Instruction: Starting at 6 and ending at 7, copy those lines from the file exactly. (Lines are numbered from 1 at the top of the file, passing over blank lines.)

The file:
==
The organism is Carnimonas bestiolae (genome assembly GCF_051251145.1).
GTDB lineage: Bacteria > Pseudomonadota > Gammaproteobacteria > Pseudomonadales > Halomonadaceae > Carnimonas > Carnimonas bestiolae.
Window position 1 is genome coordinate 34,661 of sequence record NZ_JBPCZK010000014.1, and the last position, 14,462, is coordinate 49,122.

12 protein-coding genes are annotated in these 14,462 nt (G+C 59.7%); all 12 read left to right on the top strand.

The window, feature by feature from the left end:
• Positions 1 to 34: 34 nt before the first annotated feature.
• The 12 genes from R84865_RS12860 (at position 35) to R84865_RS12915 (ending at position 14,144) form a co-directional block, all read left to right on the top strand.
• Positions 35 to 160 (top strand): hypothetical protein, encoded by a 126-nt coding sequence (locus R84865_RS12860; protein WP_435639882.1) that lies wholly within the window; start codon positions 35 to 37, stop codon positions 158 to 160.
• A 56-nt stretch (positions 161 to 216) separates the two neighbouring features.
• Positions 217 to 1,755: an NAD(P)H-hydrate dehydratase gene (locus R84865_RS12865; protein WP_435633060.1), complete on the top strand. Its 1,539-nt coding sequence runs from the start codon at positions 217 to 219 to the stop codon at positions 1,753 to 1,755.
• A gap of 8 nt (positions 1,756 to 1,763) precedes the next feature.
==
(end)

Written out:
• Positions 1 to 34: 34 nt before the first annotated feature.
• The 12 genes from R84865_RS12860 (at position 35) to R84865_RS12915 (ending at position 14,144) form a co-directional block, all read left to right on the top strand.